Wednesday, February 05, 2020

Loss of Engine Power (Partial): Bell OH-58A, N6251G; accident occurred July 02, 2016 near Brawley Municipal Airport (KBWC), Imperial County, California

Onsite Photo
Federal Aviation Administration

Onsite Photo
Federal Aviation Administration

Onsite Photo
Federal Aviation Administration

Bleed Valve Disassembly
Federal Aviation Administration

Bleed Valve Disassembly
Federal Aviation Administration

Bleed Valve Disassembly 
Federal Aviation Administration

Bleed Valve Disassembly
Federal Aviation Administration

Diaphragm Disassembly
Federal Aviation Administration

Diaphragm Damage
Federal Aviation Administration




The National Transportation Safety Board did not travel to the scene of this accident.

Additional Participating Entities:

Federal Aviation Administration / Flight Standards District Office; San Diego, California 
Rolls-Royce Corp; Indianapolis, Indiana

Aviation Accident Factual Report - National Transportation Safety Board: https://app.ntsb.gov/pdf


Investigation Docket - National Transportation Safety Board: https://dms.ntsb.gov/pubdms


http://registry.faa.gov/N6251G

Location: Brawley, CA
Accident Number: WPR16LA134
Date & Time: 07/02/2016, 0230 PDT
Registration: N6251G
Aircraft: BELL OH 58A
Aircraft Damage: Substantial
Defining Event: Loss of engine power (partial)
Injuries: 1 None
Flight Conducted Under: Part 137: Agricultural

On July 2, 2016, about 0230 Pacific daylight time, a Bell OH-58A, single-engine, agricultural helicopter, N6251G, experienced a partial loss of engine power while in the vicinity of Brawley Municipal Airport (BWC), Brawley, California. The commercial pilot was not injured. The helicopter was substantially damaged during the precautionary landing to a cropped field. The helicopter was registered to the Bank of Utah, and operated by Farm Aviation, Inc., Brawley, California, as a Title 14 Code of Federal Regulations Part 137 aerial application flight. Night visual meteorological conditions were reported about the time of the accident. A flight plan was not filed for the local flight which departed shortly before the accident.

The pilot reported that after he departed BWC with a full chemical load, he maneuvered about 1/4 mile from the airport and made a 90° turn to line up on the field to be sprayed. Shortly after lining up, the engine started to surge, and the torque meter needle was "bouncing rapidly." The pilot then initiated a precautionary landing. The helicopter landed hard in an open field and came to rest in an upright position.

Examination of the helicopter, which was conducted by a representative from the Federal Aviation Administration (FAA), revealed that the tailboom and tail rotor driveshaft had sustained impact damage consistent with a main rotor strike as a result of the hard landing. The onsite examination of the airframe and engine revealed no anomalies.

Helicopter maintenance documentation was not available during the investigation. According to the pilot, the airframe had a total operating time of 13,688 hours at the time of the accident. The engine had a total operating time of 5,618 hours. The last 100-hour inspection was performed on June 15, 2016, about 74 hours prior to the accident flight.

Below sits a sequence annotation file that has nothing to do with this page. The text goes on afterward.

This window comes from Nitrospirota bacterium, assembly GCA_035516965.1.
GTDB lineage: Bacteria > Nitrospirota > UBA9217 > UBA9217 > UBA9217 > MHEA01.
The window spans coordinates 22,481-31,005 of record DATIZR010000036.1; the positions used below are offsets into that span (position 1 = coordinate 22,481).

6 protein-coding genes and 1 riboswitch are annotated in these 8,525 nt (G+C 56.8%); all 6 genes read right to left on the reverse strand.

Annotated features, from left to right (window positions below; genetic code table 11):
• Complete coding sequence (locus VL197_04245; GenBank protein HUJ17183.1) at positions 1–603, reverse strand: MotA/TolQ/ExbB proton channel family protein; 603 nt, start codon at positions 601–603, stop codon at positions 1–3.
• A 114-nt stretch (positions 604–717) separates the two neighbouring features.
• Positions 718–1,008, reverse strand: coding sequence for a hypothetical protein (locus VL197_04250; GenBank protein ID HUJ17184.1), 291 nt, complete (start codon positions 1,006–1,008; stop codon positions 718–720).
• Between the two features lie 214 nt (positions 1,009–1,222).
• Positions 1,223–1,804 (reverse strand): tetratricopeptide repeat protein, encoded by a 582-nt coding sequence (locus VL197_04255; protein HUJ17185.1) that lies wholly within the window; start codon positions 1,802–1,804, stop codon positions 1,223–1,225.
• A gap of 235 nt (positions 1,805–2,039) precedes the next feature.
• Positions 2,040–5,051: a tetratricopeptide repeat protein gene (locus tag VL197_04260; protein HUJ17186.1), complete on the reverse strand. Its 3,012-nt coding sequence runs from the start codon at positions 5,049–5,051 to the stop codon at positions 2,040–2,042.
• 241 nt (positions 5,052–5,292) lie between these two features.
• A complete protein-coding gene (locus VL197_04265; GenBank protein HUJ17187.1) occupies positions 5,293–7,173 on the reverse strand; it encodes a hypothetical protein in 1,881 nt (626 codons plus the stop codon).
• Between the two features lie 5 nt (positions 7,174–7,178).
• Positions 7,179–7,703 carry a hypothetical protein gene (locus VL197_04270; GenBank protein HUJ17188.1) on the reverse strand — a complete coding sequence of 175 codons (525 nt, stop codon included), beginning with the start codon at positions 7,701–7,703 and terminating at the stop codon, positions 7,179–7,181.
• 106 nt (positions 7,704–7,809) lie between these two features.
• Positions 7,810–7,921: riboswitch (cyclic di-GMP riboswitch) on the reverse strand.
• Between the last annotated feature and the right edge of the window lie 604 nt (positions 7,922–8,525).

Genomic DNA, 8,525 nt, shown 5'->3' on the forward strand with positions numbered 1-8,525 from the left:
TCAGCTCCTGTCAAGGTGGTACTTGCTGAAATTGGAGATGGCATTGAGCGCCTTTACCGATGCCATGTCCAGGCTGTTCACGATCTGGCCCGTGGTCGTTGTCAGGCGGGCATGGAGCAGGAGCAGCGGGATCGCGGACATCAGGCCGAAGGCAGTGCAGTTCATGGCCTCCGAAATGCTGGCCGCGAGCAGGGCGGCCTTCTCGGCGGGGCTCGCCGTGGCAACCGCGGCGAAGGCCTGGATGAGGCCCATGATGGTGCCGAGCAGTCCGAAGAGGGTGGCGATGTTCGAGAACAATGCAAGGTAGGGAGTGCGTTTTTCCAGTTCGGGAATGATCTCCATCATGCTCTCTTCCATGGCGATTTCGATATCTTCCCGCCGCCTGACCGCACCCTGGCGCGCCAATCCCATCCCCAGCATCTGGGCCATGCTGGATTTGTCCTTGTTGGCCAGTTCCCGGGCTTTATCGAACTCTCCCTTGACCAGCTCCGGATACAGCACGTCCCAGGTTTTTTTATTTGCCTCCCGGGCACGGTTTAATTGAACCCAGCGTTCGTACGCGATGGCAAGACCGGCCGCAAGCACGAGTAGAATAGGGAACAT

The helicopter was moved to a secure location and the engine was shipped to a facility for further examination.

Examination of the engine was conducted at Aero Maritime in Phoenix, Arizona on July 28, 2016. An FAA inspector and a Rolls-Royce investigator were present for the examination. The engine was set up in a test cell and during the test run the engine's bleed valve did not close at any speed; the engine produced less than 250 horsepower. When the chip detectors were removed it was revealed that the lower detector had metal debris present and the upper detector had light amounts of metal debris present. When the bleed valve was replaced with an overhauled bleed valve, an additional test run resulted in increased performance rating of about 380 hp being produced (about 7% below minimum allowable power for a serviceable engine) before reaching the maximum specified operating temperature. After the engine test run, the engine was revealed to be unserviceable due to its low power production. No component log card or historical information for the bleed valve was found. According to Rolls-Royce, the compressor, turbine and bleed valve assemblies were overhauled in July 2014, and assembled as an engine. According to Rolls-Royce, the overhaul period for the bleed valve assembly is 1,500 hours. No log cards were available for the bleed valve installed. The engine had 766 hours since overhaul at the time of the accident.

When the accident engine's bleed valve was disassembled it was found that the diaphragm had several holes and cracks. The poppet valve located in the bleed valve assembly, had radial play consistent with worn bushings. According to Rolls-Royce, the non-functioning bleed valve exhibited wear that was not consistent with a bleed valve with comparable service time.

Pilot Information

Certificate: Commercial
Age: 42, Male
Airplane Rating(s): Single-engine Land
Seat Occupied: Right